Day 1

What Is Worship?

from the reading plan

Deuteronomy 6:13-14, Isaiah 40:18-31, Matthew 14:22-33, Joshua 24:14-15, John 4:21-24

For my money, it’s one of the strangest conversations in the Bible. Jesus is in a Samaritan village—a place most Jews avoided like the plague—and seeing a well, He asks a local woman for a drink. Now, respectable Jews in the first century didn’t fraternize with Samaritans at all, and Jewish men certainly didn’t socialize with women who weren’t close relatives. But Jesus, being Jesus, begins to make small talk with this Samaritan woman at the well. Except it isn’t exactly small talk. It quickly moves from a drink request, to a discussion about living water, to the woman’s five ex-husbands and her current relationship to, of all things, the nature of worship.

What does worship have to do with anything? I once thought. But the truth is, worship is at the heart of everything we do. It’s central to who we are as human beings. In fact, as people made to worship we can’t help it. Our worship may not always look like singing with hands spread toward heaven. In fact, most of our worship looks fairly ordinary and mundane. But we are a worshiping species all the same.

If our worship isn’t directed toward the one true God, it’s directed toward whatever has captured our heart’s attention. It might be the god of a false religion or the gods of money, sex, power, comfort, or a million other things besides. John Calvin was right when he said, “Man’s nature, so to speak, is a perpetual factory of idols.”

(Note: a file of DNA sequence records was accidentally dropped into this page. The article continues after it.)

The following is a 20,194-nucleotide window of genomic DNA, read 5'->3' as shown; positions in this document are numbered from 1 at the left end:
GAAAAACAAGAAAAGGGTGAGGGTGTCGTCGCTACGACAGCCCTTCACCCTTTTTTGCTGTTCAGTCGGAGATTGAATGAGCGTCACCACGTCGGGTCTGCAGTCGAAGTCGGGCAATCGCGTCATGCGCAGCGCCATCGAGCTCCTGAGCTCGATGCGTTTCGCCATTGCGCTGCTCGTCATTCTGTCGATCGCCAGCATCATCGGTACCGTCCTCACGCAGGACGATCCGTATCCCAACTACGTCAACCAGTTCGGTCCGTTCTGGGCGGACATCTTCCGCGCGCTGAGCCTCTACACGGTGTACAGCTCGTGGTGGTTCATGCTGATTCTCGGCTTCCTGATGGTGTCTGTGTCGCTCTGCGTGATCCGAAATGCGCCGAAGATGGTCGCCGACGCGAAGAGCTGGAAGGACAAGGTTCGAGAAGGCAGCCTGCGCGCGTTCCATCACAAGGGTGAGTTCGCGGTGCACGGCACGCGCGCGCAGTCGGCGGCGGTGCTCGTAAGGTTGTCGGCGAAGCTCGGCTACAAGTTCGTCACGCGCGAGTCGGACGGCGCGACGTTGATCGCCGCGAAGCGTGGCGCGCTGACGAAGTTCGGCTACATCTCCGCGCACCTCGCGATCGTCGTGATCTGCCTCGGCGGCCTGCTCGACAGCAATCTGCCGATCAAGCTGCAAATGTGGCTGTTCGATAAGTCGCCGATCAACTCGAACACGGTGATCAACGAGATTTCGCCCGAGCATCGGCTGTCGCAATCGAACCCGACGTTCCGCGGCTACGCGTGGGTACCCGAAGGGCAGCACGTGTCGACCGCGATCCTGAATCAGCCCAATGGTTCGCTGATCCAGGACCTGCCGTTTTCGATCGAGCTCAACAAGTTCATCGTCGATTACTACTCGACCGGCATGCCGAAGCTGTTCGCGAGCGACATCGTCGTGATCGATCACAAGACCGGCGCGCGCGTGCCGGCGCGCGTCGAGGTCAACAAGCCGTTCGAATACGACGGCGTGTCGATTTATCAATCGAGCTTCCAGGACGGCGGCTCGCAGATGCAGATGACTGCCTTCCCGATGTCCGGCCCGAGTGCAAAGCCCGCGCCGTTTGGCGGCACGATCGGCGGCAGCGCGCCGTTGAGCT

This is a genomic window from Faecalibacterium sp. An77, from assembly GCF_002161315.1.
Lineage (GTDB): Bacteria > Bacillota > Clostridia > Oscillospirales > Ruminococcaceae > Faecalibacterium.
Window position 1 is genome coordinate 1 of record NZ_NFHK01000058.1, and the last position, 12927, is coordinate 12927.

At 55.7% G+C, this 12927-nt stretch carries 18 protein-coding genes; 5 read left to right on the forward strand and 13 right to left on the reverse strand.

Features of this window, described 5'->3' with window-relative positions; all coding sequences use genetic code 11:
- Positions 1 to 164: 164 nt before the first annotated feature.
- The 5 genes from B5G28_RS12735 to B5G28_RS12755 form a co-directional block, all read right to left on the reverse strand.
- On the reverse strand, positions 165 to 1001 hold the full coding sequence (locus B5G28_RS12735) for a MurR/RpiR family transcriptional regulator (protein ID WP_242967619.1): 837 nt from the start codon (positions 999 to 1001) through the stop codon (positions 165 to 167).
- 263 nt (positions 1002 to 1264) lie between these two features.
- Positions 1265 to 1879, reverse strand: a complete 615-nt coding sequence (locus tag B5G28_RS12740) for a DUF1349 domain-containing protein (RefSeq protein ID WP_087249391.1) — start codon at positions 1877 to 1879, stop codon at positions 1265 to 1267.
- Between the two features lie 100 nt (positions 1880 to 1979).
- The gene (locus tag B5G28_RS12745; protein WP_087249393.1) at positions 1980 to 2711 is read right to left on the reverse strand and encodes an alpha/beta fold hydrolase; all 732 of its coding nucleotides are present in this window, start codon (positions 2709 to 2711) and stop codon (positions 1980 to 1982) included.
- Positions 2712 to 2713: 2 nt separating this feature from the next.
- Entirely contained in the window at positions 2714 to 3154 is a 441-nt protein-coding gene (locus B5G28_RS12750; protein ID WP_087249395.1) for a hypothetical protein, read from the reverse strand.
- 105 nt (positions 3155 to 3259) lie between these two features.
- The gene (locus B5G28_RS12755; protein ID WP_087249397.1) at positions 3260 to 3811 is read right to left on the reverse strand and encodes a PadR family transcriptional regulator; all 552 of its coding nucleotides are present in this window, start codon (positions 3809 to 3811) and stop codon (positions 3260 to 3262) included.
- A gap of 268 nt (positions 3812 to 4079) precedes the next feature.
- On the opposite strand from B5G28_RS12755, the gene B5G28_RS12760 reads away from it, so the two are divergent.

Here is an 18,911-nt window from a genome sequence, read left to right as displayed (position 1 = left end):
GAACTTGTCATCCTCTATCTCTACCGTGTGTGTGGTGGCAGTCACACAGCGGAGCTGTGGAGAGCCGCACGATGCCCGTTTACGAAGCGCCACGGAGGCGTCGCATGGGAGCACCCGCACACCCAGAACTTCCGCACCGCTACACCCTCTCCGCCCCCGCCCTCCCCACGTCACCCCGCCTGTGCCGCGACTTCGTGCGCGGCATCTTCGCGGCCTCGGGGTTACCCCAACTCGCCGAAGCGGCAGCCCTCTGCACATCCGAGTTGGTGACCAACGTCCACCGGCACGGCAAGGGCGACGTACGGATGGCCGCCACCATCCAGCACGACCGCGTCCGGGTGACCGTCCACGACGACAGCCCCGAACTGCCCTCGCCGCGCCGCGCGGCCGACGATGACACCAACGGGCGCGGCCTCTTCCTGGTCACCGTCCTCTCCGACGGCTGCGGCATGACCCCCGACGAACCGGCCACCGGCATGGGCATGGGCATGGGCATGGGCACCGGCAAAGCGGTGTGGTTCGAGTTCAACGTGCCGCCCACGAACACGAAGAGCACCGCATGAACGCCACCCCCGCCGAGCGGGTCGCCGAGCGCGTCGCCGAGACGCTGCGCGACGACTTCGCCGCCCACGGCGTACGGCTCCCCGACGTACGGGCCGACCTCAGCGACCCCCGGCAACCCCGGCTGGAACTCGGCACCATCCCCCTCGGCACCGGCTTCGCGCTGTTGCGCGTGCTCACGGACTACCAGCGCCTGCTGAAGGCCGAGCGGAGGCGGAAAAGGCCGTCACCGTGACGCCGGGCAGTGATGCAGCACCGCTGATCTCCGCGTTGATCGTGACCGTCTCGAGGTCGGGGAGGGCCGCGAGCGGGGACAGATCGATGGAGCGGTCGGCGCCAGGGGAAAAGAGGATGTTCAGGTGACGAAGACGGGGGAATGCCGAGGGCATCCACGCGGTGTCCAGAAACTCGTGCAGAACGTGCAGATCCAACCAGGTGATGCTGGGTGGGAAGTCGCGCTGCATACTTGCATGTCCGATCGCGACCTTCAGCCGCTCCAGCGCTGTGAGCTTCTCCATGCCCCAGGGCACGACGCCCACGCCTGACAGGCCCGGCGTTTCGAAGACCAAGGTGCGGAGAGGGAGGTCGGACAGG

Worship that is good and right and healthy, on the other hand, is always directed toward the God who made the heavens and the earth. He is the God of the Bible, the Father, Son, and Holy Spirit. “‘To whom will you compare me, or who is my equal?’ asks the Holy One” (Isaiah 40:25).

Worship, pure and simple, is our response to who God is and what He has done. And most worship isn’t accompanied by a certain physical posture or music and lyrics. It has more to do with the posture of the heart. Jesus told the Samaritan woman, “An hour is coming, and is now here, when the true worshipers will worship the Father in Spirit and in truth. Yes, the Father wants such people to worship him” (John 4:23).

To worship in Spirit is to worship God wherever we are and whatever we’re doing. Gone are the days of seeking God’s presence at a temple in Jerusalem. The Holy Spirit now indwells all believers, inviting us to give everything we have and everything we are to God at every moment. To worship in truth is to worship the God who has revealed Himself in the Bible and in the Person of Jesus Christ. We are to praise Him with our lives for who He actually is, not who we imagine Him to be or who we think He ought to be.

Taken together, these two elements of worship are an invitation to intimacy with the Father. With the “Spirit” part of the equation, God says, I want to be a part of everything you do, every day. With the “truth” part, He says, I want you to draw closer, to know the real Me. True worship is a gift we bring to God, but in living a life of worship, we soon find that it is also a gift God gives to us.

“Thou hast made us for thyself, O Lord, and our heart is restless until it finds its rest in thee.”
—Augustine of Hippo

Written by John Greco

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